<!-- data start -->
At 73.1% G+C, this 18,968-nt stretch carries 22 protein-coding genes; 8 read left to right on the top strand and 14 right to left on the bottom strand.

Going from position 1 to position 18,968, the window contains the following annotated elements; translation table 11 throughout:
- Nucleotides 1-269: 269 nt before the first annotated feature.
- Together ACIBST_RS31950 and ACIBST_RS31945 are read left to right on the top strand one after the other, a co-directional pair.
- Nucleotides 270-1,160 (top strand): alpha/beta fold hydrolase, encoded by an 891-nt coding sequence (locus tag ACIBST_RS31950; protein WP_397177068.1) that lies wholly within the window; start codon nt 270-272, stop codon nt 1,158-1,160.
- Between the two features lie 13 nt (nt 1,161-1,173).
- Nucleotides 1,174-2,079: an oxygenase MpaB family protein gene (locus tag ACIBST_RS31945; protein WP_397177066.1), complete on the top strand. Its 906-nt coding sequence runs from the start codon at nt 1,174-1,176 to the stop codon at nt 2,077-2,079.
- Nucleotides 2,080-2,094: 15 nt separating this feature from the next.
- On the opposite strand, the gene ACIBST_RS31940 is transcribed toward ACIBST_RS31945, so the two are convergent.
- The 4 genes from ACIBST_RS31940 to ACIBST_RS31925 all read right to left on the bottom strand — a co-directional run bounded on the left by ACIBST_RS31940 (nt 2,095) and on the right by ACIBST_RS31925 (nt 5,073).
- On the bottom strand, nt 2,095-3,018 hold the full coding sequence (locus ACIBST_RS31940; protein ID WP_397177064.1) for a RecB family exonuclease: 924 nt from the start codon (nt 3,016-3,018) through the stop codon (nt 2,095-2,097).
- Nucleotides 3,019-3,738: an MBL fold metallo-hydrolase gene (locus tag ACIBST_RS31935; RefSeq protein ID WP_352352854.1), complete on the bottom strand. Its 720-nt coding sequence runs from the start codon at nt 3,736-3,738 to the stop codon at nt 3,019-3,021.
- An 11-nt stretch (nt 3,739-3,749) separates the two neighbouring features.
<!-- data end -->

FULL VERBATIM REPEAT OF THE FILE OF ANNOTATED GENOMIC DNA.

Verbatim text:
At 73.1% G+C, this 18,968-nt stretch carries 22 protein-coding genes; 8 read left to right on the top strand and 14 right to left on the bottom strand.

Going from position 1 to position 18,968, the window contains the following annotated elements; translation table 11 throughout:
- Nucleotides 1-269: 269 nt before the first annotated feature.
- Together ACIBST_RS31950 and ACIBST_RS31945 are read left to right on the top strand one after the other, a co-directional pair.
- Nucleotides 270-1,160 (top strand): alpha/beta fold hydrolase, encoded by an 891-nt coding sequence (locus tag ACIBST_RS31950; protein WP_397177068.1) that lies wholly within the window; start codon nt 270-272, stop codon nt 1,158-1,160.
- Between the two features lie 13 nt (nt 1,161-1,173).
- Nucleotides 1,174-2,079: an oxygenase MpaB family protein gene (locus tag ACIBST_RS31945; protein WP_397177066.1), complete on the top strand. Its 906-nt coding sequence runs from the start codon at nt 1,174-1,176 to the stop codon at nt 2,077-2,079.
- Nucleotides 2,080-2,094: 15 nt separating this feature from the next.
- On the opposite strand, the gene ACIBST_RS31940 is transcribed toward ACIBST_RS31945, so the two are convergent.
- The 4 genes from ACIBST_RS31940 to ACIBST_RS31925 all read right to left on the bottom strand — a co-directional run bounded on the left by ACIBST_RS31940 (nt 2,095) and on the right by ACIBST_RS31925 (nt 5,073).
- On the bottom strand, nt 2,095-3,018 hold the full coding sequence (locus ACIBST_RS31940; protein ID WP_397177064.1) for a RecB family exonuclease: 924 nt from the start codon (nt 3,016-3,018) through the stop codon (nt 2,095-2,097).
- Nucleotides 3,019-3,738: an MBL fold metallo-hydrolase gene (locus tag ACIBST_RS31935; RefSeq protein ID WP_352352854.1), complete on the bottom strand. Its 720-nt coding sequence runs from the start codon at nt 3,736-3,738 to the stop codon at nt 3,019-3,021.
- An 11-nt stretch (nt 3,739-3,749) separates the two neighbouring features.